Best Lifestyle Articles & Videos on the internet • Discoverology

Life

Read the best life articles from around the internet, or watch the most insightful life videos from platforms like Youtube, Vimeo or leading life publishers like The New York Times, BBC, Harper’s Bazaar, Vanity Fair and many more.

Raising The Minimum Wage By $1 May Prevent Thousands Of Suicides, Study Shows

Raising The Minimum Wage By $1 May Prevent Thousands Of Suicides, Study Shows

Economics, Health, Life, Politics

Between 1990 and 2015, raising the minimum wage by $1 in each state might have saved more than 27,000 lives, according to a report published this week in the Journal of Epidemiology & Community Health. An increase of $2 in each state’s minimum wage could have prevented more than 57,000 suicides.

The Class Of 2000 ‘Could Have Been Anything’

The Class Of 2000 ‘Could Have Been Anything’

Health, Life, Long Reads

The Minford High School Class of 2000, in rural Minford, Ohio, began its freshman year as a typical class. Over the next decade, Scioto County would become ground zero in the state’s fight against opioids. It would lead Ohio with its rates of fatal drug overdoses, drug-related incarcerations and babies born with neonatal abstinence syndrome.

The New Generation Of Self-Created Utopias

The New Generation Of Self-Created Utopias

Life, Long Reads, Psychology

The United States has been a laboratory for experiments in alternative living since its founding. As so-called intentional communities proliferate across the country, a subset of Americans is discovering the value of opting out of contemporary society.

Parents: Let Your Kids Fail. You’ll Be Doing Them A Favor

Parents: Let Your Kids Fail. You’ll Be Doing Them A Favor

Life

We seem to be more worried about raising happy children than competent or autonomous ones. Middle-school students wilted in the face of challenge. They didn’t love learning like they used to. Parents took bad grades personally. Everyone was unhappy.

How Cities Became Childless

How Cities Became Childless

Cities, Life, Videos

American cities are getting more expensive, and families are being pushed out. Welcome to the future of urban living, where young people have to make a choice: money or babies?

What We Know About Mental Fatigue

What We Know About Mental Fatigue

Life, Psychology

A temporary and localized fuel shortage triggers a rise in adenosine levels, which in turn blocks the release of neurotransmitters like dopamine. The result is a rise in perception of effort and a decrease in motivation—in other words, a feeling of mental fatigue.

The Suburbs Are Coming To A City Near You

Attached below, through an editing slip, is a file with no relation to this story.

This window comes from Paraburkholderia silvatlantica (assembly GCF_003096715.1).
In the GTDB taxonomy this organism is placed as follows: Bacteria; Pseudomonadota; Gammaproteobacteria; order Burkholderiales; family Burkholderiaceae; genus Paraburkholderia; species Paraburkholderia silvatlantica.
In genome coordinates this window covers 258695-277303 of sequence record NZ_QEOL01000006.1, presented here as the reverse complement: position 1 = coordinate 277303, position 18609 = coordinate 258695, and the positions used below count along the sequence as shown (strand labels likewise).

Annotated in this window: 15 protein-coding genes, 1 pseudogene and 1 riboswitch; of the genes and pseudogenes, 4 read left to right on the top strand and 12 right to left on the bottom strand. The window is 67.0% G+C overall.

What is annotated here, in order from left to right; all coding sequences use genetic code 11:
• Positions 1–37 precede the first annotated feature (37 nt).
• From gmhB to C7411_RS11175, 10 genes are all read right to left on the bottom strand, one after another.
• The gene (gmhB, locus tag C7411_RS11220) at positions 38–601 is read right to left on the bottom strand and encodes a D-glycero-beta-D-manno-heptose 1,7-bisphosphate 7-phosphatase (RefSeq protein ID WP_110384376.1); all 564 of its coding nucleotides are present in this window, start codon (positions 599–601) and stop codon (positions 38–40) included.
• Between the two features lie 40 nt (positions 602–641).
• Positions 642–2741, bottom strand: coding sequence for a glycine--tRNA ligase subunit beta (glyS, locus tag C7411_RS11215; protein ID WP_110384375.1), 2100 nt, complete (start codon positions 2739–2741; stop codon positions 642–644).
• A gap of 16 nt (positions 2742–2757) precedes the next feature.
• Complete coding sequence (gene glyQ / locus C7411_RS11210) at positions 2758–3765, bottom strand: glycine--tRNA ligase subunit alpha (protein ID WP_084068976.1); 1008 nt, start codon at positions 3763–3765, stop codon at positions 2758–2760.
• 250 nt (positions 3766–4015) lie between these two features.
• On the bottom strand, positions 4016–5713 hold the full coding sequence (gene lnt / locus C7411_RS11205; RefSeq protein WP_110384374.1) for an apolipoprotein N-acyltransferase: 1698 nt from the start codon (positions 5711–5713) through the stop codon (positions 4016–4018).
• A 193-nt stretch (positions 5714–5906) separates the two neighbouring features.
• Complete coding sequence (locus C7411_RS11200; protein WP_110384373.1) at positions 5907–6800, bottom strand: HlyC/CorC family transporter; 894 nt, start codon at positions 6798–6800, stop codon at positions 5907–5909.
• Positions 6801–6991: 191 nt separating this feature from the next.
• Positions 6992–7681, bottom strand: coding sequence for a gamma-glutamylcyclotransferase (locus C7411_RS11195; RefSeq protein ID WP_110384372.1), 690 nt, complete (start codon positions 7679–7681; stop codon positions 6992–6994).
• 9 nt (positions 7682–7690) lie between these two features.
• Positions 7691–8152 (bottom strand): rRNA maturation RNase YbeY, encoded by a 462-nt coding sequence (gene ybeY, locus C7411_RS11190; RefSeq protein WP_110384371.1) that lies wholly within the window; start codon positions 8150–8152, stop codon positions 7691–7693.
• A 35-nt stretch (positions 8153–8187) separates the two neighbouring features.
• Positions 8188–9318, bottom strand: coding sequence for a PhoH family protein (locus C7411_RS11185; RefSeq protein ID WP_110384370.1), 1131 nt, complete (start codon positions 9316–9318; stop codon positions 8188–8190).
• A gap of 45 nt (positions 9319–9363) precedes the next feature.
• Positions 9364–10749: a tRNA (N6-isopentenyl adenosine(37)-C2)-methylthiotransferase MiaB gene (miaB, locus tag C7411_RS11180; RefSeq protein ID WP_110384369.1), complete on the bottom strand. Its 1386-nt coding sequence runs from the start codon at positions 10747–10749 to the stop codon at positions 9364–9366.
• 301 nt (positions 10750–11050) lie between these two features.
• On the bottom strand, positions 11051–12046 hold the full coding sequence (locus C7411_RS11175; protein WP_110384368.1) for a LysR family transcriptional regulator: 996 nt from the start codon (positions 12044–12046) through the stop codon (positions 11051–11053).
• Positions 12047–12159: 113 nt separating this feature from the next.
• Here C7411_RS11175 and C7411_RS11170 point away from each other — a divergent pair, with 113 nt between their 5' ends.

The Suburbs Are Coming To A City Near You

Cities, Life

In some ways, living in a dense urban area has become much more pleasant for certain types of people — namely the affluent and those who prize proximity to the action above all else. Is a city still a city if urban living is a luxury good?

Franck Bohbot

Inspiration
Franck Bohbot
Is Poverty Necessary?

Is Poverty Necessary?

Health, Life, Long Reads

Progress is dynamic, self-generating, unpredictable. Poverty is static, effectively resourceless, subject to interests that are not its own, therefore valuable to those interests. 

Millennials Have Discovered 'Going Out' Sucks

Millennials Have Discovered 'Going Out' Sucks

Life

This is the first generation ever to admit that going out actually sucks. “More young people are choosing to spend a quiet evening at home.” We’re not even cool enough to get drunk: “A 2016 survey by Heineken found that when millennials do bother to venture outside, 75 percent drink in moderation.”

The Music In You

The Music In You

Life, Long Reads, Psychology

The more psychologists investigate musicality, the more it seems that nearly all of us are musical experts, in quite a startling sense. You might not be a virtuoso, but you have remarkable music abilities. You just don’t know about them yet.

The Link Between Self Compassion And Peak Performance

The Link Between Self Compassion And Peak Performance

Life, Psychology

Research shows that individuals who react to failure with self-compassion get back on the bandwagon much more swiftly than those who judge themselves. That’s because if you judge yourself for messing up, you’re liable to feel guilt or shame, and it is often this very guilt or shame that drives more of the undesired behavior.

Retiring Retirement

Retiring Retirement

Health, Life

We’re going to see something we’ve never seen before—people in their 60s, 70s and 80s functioning at an exceptionally high level who want to continue working and remain connected. The question is whether society will adapt to make the most of this new labor pool.

What To Say To Someone Who Lost A Parent Or Loved One

What To Say To Someone Who Lost A Parent Or Loved One

Explainers, Life

There are many potential answers but all are derivative of the same goal: communicating empathy and offering assistance, empathizing with what a person is going through, understanding what a person might need from you, and knowing how to phrase sentiments the right way.